State of assistance? Political parties and state support in Australia

Zareh Ghazarian, Monash University


This paper investigates the extent of state resources offered to political parties and parliamentarians in Australia. I chart the evolution of these resources, or ‘state subventions’. I argue that the established parties in Australia are the major beneficiaries of these subventions, despite the stated aim of some funding programs to open up the political process to new entrants. While minor parties have won Senate representation, the established parties continue to dominate national politics overall and to receive the greatest benefit from state subventions. I conclude that the concentration of increasingly generous state subventions on the major parties can be understood as elements of party ‘cartelisation’ in Australia.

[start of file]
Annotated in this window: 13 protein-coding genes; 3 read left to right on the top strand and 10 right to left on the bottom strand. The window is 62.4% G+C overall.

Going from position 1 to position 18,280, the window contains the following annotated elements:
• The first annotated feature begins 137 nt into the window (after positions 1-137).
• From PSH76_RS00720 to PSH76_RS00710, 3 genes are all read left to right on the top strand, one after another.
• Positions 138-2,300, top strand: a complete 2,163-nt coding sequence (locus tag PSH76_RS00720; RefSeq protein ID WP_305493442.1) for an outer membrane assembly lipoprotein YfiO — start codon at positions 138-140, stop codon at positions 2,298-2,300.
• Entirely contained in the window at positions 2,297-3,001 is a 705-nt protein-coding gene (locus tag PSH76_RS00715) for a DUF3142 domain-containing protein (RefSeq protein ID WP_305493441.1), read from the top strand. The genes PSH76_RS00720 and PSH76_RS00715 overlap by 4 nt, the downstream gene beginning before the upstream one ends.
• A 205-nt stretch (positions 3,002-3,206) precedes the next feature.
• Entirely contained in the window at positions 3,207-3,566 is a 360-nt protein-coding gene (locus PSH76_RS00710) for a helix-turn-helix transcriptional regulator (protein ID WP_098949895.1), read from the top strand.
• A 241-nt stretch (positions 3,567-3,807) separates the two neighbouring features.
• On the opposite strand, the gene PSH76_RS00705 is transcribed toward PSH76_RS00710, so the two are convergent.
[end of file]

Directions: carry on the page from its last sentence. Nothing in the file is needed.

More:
Zareh Ghazarian <> is a doctoral candidate in, and teaches, Australian politics at the School of Political and Social Inquiry at Monash University. His research interests include the organisation and behaviour of political parties, electoral systems, and political institutions. He recently won an Australasian Political Studies Association postgraduate travel award for a paper he presented at their annual conference this year. He thanks Dr Nick Economou, Ben Whiteley, the Editors of the Australian Review of Public Affairs, and the referees for their comments on earlier drafts of this article.

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